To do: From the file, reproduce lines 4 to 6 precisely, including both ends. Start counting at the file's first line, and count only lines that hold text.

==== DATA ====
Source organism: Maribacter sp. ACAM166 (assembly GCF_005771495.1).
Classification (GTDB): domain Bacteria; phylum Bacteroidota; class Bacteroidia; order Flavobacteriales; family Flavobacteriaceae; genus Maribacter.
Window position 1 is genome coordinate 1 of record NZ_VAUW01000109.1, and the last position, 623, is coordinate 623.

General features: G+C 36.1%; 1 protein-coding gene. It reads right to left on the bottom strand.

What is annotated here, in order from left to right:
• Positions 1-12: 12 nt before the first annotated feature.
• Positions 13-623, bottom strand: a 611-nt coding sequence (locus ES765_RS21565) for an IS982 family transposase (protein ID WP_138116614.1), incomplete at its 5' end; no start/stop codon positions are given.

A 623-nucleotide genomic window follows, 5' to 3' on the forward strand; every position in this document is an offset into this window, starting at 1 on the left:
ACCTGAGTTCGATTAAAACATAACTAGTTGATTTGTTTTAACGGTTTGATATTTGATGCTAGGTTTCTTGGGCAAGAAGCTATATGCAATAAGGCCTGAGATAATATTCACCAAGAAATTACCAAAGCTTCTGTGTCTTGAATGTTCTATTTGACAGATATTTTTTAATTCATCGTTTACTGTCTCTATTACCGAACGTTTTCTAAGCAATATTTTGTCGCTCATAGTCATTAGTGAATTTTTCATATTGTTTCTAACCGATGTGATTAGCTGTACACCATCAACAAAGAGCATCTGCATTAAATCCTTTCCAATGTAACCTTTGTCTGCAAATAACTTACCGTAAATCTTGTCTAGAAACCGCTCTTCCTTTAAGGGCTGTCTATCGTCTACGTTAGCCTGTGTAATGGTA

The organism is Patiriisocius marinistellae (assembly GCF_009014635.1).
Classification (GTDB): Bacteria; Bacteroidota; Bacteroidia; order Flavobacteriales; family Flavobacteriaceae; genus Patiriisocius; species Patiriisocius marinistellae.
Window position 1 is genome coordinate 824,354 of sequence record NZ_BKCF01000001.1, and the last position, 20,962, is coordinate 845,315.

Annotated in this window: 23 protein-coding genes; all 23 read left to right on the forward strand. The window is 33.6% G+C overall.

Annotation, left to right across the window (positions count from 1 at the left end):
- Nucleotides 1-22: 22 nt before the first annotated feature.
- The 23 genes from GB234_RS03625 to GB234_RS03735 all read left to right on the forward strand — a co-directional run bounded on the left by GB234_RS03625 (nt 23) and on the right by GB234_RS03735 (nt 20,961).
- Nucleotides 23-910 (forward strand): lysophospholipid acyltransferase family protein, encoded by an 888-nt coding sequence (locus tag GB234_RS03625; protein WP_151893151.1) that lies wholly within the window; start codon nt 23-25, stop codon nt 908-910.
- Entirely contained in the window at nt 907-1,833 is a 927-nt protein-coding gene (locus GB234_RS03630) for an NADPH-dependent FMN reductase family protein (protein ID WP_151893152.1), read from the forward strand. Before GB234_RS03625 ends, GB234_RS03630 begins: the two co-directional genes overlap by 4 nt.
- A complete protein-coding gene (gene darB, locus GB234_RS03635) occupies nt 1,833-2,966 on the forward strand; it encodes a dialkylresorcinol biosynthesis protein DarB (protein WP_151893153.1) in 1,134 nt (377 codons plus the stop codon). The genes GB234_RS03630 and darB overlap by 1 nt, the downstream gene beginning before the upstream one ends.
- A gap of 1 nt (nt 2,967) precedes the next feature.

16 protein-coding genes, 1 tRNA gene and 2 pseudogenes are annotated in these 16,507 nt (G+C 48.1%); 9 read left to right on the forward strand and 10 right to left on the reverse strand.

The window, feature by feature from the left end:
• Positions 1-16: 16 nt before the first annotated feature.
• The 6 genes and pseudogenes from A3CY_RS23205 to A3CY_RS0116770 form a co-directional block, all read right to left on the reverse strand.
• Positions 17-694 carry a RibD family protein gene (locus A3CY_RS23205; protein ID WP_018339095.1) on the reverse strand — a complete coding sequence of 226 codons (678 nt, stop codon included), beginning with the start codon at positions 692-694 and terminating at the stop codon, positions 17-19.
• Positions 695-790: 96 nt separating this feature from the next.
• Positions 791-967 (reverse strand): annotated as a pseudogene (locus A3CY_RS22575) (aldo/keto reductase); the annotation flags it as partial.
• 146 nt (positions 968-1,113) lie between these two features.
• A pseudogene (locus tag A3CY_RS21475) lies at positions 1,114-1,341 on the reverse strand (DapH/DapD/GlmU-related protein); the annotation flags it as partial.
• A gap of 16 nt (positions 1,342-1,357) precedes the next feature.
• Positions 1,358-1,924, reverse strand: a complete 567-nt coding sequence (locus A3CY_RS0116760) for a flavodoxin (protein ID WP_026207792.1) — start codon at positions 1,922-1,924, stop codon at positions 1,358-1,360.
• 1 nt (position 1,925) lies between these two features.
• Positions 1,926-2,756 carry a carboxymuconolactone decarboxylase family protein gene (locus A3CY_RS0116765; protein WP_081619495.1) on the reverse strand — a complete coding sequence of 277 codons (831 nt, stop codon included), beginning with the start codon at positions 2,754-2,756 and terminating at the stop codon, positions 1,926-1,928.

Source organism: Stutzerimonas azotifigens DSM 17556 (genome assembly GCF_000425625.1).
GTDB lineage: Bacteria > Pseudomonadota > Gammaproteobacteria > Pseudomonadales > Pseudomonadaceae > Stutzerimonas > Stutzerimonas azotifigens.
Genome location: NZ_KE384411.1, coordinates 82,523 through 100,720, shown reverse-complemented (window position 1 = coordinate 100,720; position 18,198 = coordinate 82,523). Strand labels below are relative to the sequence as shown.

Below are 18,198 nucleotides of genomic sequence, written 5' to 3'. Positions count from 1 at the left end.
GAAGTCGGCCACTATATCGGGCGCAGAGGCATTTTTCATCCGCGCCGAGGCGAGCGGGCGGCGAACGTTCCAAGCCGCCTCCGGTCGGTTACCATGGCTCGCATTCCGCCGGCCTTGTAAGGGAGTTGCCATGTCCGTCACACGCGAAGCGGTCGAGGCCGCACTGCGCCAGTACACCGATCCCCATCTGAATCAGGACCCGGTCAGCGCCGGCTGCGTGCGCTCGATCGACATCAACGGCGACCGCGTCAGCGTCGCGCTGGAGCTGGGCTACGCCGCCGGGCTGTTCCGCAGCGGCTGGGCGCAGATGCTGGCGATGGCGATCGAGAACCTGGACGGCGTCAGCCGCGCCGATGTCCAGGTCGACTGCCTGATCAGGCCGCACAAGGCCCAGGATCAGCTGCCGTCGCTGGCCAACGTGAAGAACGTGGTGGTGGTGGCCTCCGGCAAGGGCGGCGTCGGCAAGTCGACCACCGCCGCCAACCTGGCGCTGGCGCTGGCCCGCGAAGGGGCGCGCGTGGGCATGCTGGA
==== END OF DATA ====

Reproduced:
General features: G+C 36.1%; 1 protein-coding gene. It reads right to left on the bottom strand.

What is annotated here, in order from left to right:
• Positions 1-12: 12 nt before the first annotated feature.